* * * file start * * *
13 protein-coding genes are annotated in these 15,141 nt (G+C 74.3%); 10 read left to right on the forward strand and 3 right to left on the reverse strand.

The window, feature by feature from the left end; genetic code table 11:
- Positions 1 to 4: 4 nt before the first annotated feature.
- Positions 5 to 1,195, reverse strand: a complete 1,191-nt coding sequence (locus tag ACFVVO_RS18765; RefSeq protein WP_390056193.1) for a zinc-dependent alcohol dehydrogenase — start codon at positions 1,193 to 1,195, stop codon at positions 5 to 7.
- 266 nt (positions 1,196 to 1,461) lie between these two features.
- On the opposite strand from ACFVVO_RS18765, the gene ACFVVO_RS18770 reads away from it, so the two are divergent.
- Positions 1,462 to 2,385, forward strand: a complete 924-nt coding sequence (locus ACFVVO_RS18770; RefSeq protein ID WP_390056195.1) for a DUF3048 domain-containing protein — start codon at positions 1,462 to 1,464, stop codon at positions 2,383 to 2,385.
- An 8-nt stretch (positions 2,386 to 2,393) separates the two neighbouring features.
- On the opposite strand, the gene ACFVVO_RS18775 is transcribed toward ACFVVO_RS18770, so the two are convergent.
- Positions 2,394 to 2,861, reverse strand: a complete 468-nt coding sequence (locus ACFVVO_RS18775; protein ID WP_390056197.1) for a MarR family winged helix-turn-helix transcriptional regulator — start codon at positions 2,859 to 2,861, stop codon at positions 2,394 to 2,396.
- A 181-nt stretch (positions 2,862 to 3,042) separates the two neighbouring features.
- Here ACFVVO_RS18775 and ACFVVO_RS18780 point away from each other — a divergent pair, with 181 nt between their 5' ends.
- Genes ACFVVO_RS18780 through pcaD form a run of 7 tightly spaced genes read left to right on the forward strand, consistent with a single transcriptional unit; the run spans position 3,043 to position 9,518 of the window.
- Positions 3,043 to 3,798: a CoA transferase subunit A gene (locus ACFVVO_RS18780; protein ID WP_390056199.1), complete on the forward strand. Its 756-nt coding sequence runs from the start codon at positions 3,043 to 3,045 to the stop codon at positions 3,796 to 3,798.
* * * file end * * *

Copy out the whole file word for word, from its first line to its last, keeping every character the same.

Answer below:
13 protein-coding genes are annotated in these 15,141 nt (G+C 74.3%); 10 read left to right on the forward strand and 3 right to left on the reverse strand.

The window, feature by feature from the left end; genetic code table 11:
- Positions 1 to 4: 4 nt before the first annotated feature.
- Positions 5 to 1,195, reverse strand: a complete 1,191-nt coding sequence (locus tag ACFVVO_RS18765; RefSeq protein WP_390056193.1) for a zinc-dependent alcohol dehydrogenase — start codon at positions 1,193 to 1,195, stop codon at positions 5 to 7.
- 266 nt (positions 1,196 to 1,461) lie between these two features.
- On the opposite strand from ACFVVO_RS18765, the gene ACFVVO_RS18770 reads away from it, so the two are divergent.
- Positions 1,462 to 2,385, forward strand: a complete 924-nt coding sequence (locus ACFVVO_RS18770; RefSeq protein ID WP_390056195.1) for a DUF3048 domain-containing protein — start codon at positions 1,462 to 1,464, stop codon at positions 2,383 to 2,385.
- An 8-nt stretch (positions 2,386 to 2,393) separates the two neighbouring features.
- On the opposite strand, the gene ACFVVO_RS18775 is transcribed toward ACFVVO_RS18770, so the two are convergent.
- Positions 2,394 to 2,861, reverse strand: a complete 468-nt coding sequence (locus ACFVVO_RS18775; protein ID WP_390056197.1) for a MarR family winged helix-turn-helix transcriptional regulator — start codon at positions 2,859 to 2,861, stop codon at positions 2,394 to 2,396.
- A 181-nt stretch (positions 2,862 to 3,042) separates the two neighbouring features.
- Here ACFVVO_RS18775 and ACFVVO_RS18780 point away from each other — a divergent pair, with 181 nt between their 5' ends.
- Genes ACFVVO_RS18780 through pcaD form a run of 7 tightly spaced genes read left to right on the forward strand, consistent with a single transcriptional unit; the run spans position 3,043 to position 9,518 of the window.
- Positions 3,043 to 3,798: a CoA transferase subunit A gene (locus ACFVVO_RS18780; protein ID WP_390056199.1), complete on the forward strand. Its 756-nt coding sequence runs from the start codon at positions 3,043 to 3,045 to the stop codon at positions 3,796 to 3,798.